Suuchi Inc. could change apparel manufacturing industry. But will the company do it in N.J.?

A nearly $10 million, woman-owned technology company — and one of the few remaining apparel manufacturers in the U.S. — is currently weighing the decision to leave New Jersey for North Carolina. 

Or to stay and hire 500 more people. 

So said Suuchi Ramesh, founder and CEO of Suuchi Inc. in North Bergen.

“If New Jersey can support us with some of the costs, this would be a great state to continue to work and build in,” she said. “But we must move quickly, as we currently are bursting at the seams.” 

With nearly a dozen dedicated facilities scattered across the region — and unique proprietary technology Ramesh calls “the future of fashion” — Suuchi Inc. is not a company New Jersey can afford to lose. 

Earlier this summer, Ramesh won a prestigious Entrepreneur of the Year award from EY in its manufacturing category.

It’s easy to see why.

The one-stop shop utilizes automation and a vertically integrated, end-to-end supply chain to source, design, manufacture and ship clothing and accessories for leading apparel fashion brands and companies in as quickly as five days. 

The production department at Suuchi Inc. in North Bergen.

“We are a complete techno-ecosystem,” Ramesh said. 

Furthermore, nearly 80 percent of its 130 employees — comprised of more than 27 different nationalities — are women.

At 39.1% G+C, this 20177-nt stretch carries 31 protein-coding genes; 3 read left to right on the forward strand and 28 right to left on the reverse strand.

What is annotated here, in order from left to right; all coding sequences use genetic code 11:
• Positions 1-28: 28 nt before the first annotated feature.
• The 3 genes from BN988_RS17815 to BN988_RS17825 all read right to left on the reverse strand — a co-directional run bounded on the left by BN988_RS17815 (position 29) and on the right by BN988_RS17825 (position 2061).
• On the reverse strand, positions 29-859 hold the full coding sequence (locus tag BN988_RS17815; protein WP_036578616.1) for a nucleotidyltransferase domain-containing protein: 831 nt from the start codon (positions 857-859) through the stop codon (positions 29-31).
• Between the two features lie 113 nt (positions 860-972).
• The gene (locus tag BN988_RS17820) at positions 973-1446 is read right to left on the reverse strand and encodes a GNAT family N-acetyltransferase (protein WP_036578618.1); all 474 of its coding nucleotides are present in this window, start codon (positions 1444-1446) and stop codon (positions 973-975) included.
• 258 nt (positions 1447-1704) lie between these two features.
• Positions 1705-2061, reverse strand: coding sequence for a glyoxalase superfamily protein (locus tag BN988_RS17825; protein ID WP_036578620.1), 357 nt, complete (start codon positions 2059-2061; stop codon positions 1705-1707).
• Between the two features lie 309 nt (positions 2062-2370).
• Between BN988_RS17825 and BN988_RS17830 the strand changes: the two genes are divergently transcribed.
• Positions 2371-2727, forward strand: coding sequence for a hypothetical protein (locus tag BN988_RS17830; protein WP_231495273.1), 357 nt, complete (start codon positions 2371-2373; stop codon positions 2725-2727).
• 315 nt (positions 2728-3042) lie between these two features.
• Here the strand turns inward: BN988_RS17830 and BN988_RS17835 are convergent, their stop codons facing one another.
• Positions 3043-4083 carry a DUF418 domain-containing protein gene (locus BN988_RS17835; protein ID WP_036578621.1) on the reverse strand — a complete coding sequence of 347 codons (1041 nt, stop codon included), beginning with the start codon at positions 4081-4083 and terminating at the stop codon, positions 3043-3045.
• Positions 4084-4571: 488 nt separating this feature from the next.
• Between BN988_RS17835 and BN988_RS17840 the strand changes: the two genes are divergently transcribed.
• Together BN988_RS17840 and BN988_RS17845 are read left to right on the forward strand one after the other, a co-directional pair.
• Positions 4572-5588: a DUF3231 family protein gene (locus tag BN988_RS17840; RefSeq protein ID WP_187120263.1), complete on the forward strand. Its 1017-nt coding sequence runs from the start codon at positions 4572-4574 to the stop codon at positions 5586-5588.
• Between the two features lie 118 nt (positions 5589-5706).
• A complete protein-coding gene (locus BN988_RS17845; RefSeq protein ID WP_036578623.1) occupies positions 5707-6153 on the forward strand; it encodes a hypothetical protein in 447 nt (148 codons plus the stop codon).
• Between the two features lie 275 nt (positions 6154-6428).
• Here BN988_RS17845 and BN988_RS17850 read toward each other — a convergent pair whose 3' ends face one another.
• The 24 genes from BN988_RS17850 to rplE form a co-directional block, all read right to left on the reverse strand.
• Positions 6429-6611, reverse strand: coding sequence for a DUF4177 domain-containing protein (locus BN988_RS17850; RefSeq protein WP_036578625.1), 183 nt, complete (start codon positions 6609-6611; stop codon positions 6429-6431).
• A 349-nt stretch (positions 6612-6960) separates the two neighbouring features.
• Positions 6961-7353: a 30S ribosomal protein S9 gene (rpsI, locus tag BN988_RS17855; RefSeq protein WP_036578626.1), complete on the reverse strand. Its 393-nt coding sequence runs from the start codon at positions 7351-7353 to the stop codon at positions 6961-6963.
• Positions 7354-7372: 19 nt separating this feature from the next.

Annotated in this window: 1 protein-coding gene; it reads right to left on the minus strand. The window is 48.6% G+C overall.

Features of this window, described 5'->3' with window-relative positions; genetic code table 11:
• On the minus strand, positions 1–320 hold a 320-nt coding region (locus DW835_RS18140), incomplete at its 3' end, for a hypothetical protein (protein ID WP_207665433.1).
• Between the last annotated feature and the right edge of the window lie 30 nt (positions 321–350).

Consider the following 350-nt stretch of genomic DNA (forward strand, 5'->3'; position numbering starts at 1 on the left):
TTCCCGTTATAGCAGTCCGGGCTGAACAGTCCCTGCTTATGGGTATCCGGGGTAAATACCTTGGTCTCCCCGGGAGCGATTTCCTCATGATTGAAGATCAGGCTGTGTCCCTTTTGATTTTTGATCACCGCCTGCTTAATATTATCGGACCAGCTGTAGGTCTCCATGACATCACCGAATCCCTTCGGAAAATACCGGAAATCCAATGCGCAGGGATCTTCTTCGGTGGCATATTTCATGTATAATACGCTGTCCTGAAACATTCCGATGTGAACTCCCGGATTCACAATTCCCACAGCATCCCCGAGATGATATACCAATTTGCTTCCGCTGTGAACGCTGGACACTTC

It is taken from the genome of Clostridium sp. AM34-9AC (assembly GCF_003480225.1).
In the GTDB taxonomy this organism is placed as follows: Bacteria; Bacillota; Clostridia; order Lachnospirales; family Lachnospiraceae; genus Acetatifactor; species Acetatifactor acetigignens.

“I do feel that our combination of diverse skillsets, ages and ethnicities contributes to our positive growth,” Ramesh said.

Where its future growth will be remains to be seen.


Ramesh is a first-generation immigrant from South India who, after studying computer science, moved to the U.S. in 2006 to work in predictive analytics and technology for more than a decade. 

It was only when she became frustrated with her own fruitless search for tailored petite clothing that she decided to pursue entrepreneurship. 

“When I launched Suuchi Inc. in 2015, I initially focused on using data, technology and a vertical supply chain to create made-to-fit apparel for consumers within days of receiving measurements,” she said. 

The skyrocketing growth of her company’s business-to-business sales, however, led Ramesh to quickly and entirely refocus the model in an area she was not totally unfamiliar with. 

“When I worked for my most recent analytics company, I scaled the B2B side of their business in the Americas from zero to nearly $30 million in three years,” she said. 

That is exactly what she intends to do with her own company. 

Suuchi Inc. currently produces nearly 200,000 units per month of women’s, men’s, kids’ and pets’ wear as well as swimwear and accessories for nearly 120 clients, ranging from emerging fashion brands to private-label clothing for retailers, to uniforms for the hospitality industry. 

“But only about 40 percent of our revenue comes from traditional manufacturing,” Ramesh said. “Nearly 60 percent of our revenue comes from our services, including sourcing, product development and automation. We also would like to further develop our logistics and drop shipping services.” 

It is this merging of the “old with the new,” Ramesh said, that makes Suuchi Inc. successful. 

“We are not reinventing the wheel of design and manufacturing, but because we developed a supply chain, which merges our new processes and technology with cutting and sewing, as well as with our aggressive sales strategies, we created a magic formula,” she said. 

In addition to the more than 100 machines Suuchi Inc. utilizes to reduce labor time and increase efficiency, Ramesh developed the Suuchi Grid to provide clients with minute-to-minute updates and data analytics directly from the smart shop floor.